NO FIGURE DOMINATES Boston politics more these days than Mayor Tom Menino. House Speaker Tom Finneran may wield tremendous power on Beacon Hill, but his presence is largely absent at the local level. Councilor James Kelly gave the mayor fits when he was president of the city council, but he lost his soapbox in January when councilors elected Charles Yancey president. Menino’s hand, by contrast, can be felt in every neighborhood center and every development battle — in short, in every question facing the city today.
Every question, that is, except who should be the next representative from the Ninth Congressional District. In the Democratic primary scheduled for September 11, most Boston pols are backing State Senator Stephen Lynch of South Boston. State Representatives David Donnelly of West Roxbury, Kevin Fitzgerald of Jamaica Plain, Jack Hart of South Boston, Angelo Scaccia of Hyde Park, and Martin Walsh of Dorchester have all endorsed Lynch. So have district councilors Maureen Feeney of Dorchester, Maura Hennigan of Jamaica Plain (who is running for an at-large seat this year), and Kelly of South Boston, as well as at-large councilors Michael Flaherty and Mickey Roache. As for the real-estate developers, lawyers, businesspeople, and the like — they’re with Lynch too (see " Heavy Metal, " News and Features, August 17). Amid this illustrious crew, Menino’s absence is conspicuous.
Officially, the mayor is neutral in the race. Earlier in the summer, Menino’s press secretary, Carole Brennan, said he was " entirely focused " on the election challenge from at-large city councilor Peggy Davis-Mullen. (The mayor’s press office said last week that there had been no change in his position.) And Menino-watchers do like to point out that the mayor takes nothing for granted and treats even a minimal challenge like the fight of his life. But it’s hard to believe that he couldn’t be involved in the race for the Ninth if he wanted to be. After all, polls show that Menino is likely to trounce his opponents (former state representative Althea Garrison is also running). Internal Menino campaign polls favor the mayor even more, showing that Davis-Mullen has the support of only about 15 percent of Bostonians. Menino, quite obviously, is using his upcoming race — he does, in fact, face a preliminary election on September 25 — to avoid getting behind Lynch or any of the other established Ninth candidates: State Senators Cheryl Jacques of Needham, Brian Joyce of Milton, and Marc Pacheco of Taunton, and even housing activist John Taylor.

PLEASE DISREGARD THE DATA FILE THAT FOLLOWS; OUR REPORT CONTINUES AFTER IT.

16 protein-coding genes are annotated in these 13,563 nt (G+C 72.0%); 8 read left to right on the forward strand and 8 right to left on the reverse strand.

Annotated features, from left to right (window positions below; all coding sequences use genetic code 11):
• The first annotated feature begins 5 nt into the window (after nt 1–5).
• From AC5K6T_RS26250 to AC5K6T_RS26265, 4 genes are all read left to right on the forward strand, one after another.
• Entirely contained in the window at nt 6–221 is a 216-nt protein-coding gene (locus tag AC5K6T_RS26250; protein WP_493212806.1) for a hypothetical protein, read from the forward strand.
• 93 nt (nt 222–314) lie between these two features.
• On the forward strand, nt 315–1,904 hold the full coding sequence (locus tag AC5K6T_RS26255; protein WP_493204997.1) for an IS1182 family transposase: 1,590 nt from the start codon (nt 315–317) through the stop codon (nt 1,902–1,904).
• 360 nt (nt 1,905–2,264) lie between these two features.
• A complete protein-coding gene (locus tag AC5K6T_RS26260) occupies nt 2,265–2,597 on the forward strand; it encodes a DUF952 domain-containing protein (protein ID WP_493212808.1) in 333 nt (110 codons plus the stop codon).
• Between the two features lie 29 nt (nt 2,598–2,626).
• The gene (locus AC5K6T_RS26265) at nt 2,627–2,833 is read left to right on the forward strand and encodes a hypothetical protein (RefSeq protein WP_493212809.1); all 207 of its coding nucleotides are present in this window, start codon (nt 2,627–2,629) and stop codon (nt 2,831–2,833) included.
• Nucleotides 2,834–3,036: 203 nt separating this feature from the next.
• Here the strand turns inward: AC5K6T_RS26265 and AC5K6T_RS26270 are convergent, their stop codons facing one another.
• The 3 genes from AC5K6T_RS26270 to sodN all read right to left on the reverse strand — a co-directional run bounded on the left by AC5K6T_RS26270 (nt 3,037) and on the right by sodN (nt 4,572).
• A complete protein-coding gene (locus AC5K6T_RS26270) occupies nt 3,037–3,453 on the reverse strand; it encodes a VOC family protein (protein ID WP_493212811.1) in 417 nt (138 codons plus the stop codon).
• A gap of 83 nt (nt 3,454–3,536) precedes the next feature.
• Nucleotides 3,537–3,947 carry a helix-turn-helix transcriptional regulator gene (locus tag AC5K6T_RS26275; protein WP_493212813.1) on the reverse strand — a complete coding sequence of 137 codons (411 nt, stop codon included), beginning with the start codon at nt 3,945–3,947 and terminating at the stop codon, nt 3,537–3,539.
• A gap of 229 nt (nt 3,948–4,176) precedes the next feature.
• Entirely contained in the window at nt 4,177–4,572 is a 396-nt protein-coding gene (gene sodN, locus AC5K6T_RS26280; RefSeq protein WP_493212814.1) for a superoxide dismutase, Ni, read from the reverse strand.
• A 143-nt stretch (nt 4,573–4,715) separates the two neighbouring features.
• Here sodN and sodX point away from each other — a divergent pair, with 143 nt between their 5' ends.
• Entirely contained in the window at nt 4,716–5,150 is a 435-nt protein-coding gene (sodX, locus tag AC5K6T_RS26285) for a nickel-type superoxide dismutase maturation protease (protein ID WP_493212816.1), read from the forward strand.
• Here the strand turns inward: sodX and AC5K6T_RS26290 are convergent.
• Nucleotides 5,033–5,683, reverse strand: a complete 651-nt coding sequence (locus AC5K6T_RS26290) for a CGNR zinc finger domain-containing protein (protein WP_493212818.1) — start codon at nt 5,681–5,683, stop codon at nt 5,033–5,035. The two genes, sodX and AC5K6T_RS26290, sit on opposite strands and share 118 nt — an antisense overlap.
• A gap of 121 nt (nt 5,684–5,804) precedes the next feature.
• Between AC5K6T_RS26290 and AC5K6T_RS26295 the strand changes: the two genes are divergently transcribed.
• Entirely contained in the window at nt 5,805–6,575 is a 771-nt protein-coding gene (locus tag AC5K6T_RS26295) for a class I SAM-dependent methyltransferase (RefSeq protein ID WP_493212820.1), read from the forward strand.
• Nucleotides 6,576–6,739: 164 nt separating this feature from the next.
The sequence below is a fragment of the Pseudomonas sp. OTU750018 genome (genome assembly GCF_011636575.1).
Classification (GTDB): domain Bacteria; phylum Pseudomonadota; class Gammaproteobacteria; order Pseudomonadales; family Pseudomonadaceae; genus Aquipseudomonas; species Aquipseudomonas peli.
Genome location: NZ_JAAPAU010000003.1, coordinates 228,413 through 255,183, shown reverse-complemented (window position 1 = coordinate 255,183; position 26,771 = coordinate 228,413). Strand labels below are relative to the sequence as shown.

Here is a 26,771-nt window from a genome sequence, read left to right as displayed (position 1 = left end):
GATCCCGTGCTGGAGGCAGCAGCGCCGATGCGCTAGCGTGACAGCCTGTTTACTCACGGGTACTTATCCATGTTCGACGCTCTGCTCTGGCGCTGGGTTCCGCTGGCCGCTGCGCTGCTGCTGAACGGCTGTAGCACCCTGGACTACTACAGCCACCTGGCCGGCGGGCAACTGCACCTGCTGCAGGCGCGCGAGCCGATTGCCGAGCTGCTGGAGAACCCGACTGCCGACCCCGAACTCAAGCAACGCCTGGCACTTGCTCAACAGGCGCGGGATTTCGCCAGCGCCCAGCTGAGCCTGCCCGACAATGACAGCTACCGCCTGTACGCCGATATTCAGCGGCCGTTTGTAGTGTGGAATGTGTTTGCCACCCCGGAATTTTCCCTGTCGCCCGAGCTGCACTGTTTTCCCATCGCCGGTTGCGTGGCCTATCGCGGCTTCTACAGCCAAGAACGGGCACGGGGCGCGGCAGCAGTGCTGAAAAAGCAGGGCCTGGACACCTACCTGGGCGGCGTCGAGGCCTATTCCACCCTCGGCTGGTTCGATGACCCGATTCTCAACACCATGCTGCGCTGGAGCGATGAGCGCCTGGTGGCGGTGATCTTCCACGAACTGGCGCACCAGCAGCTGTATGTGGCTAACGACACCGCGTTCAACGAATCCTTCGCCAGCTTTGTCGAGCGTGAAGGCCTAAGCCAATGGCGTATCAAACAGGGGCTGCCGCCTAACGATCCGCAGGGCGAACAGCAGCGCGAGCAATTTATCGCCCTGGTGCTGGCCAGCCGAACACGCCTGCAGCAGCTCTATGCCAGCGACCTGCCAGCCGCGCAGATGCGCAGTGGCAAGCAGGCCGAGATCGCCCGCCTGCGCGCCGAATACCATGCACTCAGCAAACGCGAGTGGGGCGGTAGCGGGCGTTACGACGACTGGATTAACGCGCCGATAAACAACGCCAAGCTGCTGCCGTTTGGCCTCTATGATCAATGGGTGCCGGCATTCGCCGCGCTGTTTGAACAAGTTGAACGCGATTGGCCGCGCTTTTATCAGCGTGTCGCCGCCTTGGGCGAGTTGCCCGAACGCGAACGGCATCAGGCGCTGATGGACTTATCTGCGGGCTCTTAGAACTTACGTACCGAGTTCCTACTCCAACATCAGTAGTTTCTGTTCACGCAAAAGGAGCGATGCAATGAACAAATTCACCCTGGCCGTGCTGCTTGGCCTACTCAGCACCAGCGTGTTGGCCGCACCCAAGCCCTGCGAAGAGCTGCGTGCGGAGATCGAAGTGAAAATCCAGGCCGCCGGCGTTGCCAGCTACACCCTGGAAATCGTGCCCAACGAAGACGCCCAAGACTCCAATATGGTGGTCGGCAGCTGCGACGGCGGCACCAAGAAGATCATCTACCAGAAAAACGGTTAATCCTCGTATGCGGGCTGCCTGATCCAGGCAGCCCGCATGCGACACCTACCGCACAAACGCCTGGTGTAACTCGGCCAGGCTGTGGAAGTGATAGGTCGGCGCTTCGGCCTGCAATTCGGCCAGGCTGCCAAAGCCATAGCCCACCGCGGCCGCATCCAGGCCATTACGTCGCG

For the candidates, Menino’s reticence is no small matter. The mayor’s backing has the potential to decide the election. Demographically, Boston makes up 37 percent of the Ninth Congressional District. Much of the contested territory in the race — West Roxbury, Hyde Park, Roslindale — lies in political no man’s land. None of the candidates can claim a base in this part of the city. Yet it’s the home turf of one very important person — Menino, who served for years as the district councilor from Hyde Park. In an election where turnout is expected to come in under 20 percent, Menino’s political machine could make the difference. Mayoral support matters more now, in this era of tepid local politics, than it did in the 1970s, when Mayor Kevin White saw his efforts to elect a slate of friendly city-council candidates, the " Kevin Seven, " rebuffed.
" Menino has a considerable organization, " says Susan Tracy, a former state representative from Brighton. " I don’t know anyone else who has that kind of machine in the district. The mayor is the most powerful political figure in the city, and there isn’t a candidate in this race that wouldn’t want his support. "